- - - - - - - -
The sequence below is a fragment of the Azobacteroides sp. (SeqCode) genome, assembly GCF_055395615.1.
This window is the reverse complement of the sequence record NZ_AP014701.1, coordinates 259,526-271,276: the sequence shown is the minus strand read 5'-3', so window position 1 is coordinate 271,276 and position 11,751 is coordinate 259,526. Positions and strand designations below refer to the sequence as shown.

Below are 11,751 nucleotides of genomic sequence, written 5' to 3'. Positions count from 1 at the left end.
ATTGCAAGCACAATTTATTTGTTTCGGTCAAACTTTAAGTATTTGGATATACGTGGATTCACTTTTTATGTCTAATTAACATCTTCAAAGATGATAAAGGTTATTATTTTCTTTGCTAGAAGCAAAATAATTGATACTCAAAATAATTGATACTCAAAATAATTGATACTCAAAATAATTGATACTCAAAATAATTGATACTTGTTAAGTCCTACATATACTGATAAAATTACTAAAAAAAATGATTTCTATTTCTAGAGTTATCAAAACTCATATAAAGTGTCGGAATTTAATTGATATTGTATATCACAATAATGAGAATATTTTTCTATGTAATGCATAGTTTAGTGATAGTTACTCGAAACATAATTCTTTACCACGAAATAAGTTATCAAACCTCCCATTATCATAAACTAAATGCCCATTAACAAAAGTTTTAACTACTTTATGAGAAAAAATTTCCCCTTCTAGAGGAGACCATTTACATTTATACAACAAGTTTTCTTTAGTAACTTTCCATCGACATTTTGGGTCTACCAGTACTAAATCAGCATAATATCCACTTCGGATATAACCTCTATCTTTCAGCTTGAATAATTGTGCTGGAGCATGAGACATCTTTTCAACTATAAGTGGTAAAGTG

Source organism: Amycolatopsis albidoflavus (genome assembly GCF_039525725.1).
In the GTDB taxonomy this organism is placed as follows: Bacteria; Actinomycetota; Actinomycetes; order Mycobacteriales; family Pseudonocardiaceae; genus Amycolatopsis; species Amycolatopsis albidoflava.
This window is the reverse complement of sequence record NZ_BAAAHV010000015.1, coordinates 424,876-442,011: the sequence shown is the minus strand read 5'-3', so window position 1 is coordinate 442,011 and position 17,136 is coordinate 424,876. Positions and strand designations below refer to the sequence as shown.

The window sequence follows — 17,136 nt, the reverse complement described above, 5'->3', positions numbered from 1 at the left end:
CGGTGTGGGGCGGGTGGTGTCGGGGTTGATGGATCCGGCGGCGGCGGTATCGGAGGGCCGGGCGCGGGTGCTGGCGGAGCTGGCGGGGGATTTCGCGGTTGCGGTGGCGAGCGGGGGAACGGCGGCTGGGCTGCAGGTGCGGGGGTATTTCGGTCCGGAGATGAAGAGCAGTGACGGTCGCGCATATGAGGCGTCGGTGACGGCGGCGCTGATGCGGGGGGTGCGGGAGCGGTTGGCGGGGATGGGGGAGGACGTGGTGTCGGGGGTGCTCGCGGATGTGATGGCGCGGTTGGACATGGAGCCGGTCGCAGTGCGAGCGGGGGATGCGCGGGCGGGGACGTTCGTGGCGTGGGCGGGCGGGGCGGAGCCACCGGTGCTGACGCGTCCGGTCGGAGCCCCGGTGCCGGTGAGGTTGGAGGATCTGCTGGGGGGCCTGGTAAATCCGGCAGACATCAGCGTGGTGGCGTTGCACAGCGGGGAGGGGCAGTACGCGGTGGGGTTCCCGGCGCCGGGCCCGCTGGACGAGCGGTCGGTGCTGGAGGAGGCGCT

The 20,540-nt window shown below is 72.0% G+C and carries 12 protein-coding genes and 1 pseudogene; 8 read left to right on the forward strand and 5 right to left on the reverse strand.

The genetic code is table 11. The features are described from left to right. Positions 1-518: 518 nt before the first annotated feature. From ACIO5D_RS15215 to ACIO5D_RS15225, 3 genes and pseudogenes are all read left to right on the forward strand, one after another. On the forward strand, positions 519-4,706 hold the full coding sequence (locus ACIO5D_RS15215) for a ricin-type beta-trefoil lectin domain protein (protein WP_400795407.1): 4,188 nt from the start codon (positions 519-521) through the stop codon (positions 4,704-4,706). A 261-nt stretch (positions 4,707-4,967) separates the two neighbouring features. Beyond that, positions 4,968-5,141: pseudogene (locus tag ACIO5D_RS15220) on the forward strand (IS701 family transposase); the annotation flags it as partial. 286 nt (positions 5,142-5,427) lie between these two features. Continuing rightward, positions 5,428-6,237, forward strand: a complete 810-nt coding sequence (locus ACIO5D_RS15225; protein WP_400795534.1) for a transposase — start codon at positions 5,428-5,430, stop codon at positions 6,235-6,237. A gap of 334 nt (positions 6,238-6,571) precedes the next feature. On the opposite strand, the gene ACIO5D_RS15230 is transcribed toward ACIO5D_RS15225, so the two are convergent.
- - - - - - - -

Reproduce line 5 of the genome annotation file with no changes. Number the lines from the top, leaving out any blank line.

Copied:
Source organism: Amycolatopsis albidoflavus (genome assembly GCF_039525725.1).